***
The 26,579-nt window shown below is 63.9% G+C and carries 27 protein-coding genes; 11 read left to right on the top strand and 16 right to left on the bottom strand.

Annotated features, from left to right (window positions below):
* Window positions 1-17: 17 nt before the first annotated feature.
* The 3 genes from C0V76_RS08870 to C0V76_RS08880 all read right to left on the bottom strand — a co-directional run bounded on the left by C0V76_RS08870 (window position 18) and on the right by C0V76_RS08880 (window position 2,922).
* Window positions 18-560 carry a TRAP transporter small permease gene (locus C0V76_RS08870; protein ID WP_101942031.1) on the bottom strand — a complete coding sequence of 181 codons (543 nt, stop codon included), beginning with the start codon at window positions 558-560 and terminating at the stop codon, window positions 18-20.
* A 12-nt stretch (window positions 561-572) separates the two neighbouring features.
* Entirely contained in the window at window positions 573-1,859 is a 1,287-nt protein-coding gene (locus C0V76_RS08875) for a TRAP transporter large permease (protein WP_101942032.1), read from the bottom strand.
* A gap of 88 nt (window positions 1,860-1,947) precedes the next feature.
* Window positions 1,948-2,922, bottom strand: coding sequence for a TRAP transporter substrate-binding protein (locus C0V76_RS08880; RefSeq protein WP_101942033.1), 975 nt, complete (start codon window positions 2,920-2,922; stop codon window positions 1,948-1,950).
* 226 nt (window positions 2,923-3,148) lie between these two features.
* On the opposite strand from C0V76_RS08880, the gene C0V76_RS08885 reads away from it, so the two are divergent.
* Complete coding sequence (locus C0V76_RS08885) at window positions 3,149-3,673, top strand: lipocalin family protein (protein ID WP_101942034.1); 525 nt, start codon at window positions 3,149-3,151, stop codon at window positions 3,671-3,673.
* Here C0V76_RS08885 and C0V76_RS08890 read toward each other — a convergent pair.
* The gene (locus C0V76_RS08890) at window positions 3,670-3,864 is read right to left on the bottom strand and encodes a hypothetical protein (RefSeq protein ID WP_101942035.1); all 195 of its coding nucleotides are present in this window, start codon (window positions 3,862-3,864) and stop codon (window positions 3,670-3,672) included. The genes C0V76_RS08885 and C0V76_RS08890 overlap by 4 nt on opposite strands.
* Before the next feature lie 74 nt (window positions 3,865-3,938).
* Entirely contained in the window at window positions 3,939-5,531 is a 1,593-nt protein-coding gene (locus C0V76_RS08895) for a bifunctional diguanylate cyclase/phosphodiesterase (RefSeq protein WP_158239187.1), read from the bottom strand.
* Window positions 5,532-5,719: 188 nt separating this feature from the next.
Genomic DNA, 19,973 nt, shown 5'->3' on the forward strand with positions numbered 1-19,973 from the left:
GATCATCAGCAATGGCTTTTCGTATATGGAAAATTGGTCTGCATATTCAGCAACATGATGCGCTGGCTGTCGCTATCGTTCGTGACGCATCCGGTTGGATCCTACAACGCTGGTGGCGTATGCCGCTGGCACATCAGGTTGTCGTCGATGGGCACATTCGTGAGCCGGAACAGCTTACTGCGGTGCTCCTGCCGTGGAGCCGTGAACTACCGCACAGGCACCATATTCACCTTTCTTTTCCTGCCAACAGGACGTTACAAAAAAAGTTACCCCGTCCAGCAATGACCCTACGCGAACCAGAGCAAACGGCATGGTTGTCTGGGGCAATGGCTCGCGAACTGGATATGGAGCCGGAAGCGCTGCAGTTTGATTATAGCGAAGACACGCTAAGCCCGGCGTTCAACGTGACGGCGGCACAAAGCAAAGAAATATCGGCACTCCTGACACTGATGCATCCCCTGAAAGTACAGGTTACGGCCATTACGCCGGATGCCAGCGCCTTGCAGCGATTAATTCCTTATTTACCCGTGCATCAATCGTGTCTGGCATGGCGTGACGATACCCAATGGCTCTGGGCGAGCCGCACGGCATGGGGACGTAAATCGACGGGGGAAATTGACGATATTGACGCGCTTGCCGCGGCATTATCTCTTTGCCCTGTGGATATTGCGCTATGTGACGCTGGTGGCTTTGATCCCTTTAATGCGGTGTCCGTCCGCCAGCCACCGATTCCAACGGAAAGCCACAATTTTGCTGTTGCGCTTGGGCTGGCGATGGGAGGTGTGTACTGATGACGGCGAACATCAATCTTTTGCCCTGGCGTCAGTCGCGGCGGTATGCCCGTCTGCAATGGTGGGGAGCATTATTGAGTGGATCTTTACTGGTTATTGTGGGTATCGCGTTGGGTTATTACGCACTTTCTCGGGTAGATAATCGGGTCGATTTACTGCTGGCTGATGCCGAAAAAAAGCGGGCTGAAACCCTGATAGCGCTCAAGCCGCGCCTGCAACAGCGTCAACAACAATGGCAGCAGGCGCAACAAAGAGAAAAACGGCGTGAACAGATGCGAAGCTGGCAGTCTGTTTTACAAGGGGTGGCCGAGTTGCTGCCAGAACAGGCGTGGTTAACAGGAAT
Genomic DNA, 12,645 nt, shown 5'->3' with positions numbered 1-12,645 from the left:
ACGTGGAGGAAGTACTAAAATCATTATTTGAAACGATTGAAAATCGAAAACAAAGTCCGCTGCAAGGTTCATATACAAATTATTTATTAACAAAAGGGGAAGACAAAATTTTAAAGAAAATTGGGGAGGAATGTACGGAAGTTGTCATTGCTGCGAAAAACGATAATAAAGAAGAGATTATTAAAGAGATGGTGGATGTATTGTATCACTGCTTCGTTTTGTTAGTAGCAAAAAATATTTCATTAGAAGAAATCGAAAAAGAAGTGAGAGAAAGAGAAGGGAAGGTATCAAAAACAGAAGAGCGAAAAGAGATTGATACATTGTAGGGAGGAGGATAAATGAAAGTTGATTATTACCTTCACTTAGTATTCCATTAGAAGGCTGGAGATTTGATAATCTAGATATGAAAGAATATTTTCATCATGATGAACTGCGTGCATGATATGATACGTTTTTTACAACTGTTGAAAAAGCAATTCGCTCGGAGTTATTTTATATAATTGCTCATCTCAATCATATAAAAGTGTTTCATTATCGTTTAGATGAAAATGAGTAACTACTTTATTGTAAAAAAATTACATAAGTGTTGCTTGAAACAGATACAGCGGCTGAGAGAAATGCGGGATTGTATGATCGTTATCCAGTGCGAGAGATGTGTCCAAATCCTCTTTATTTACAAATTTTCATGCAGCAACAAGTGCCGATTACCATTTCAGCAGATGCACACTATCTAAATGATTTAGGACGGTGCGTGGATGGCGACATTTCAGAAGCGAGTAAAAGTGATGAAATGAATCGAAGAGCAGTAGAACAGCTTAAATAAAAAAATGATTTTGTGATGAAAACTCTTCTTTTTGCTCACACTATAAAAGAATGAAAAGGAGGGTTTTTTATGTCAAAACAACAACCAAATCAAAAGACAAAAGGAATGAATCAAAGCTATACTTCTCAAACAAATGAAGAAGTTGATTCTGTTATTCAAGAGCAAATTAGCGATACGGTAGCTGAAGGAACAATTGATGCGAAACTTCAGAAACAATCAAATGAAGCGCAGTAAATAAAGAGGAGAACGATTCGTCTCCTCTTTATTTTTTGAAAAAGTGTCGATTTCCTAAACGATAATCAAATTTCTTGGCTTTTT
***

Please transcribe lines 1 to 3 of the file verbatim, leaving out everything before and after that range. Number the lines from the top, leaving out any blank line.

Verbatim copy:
The 26,579-nt window shown below is 63.9% G+C and carries 27 protein-coding genes; 11 read left to right on the top strand and 16 right to left on the bottom strand.

Annotated features, from left to right (window positions below):
* Window positions 1-17: 17 nt before the first annotated feature.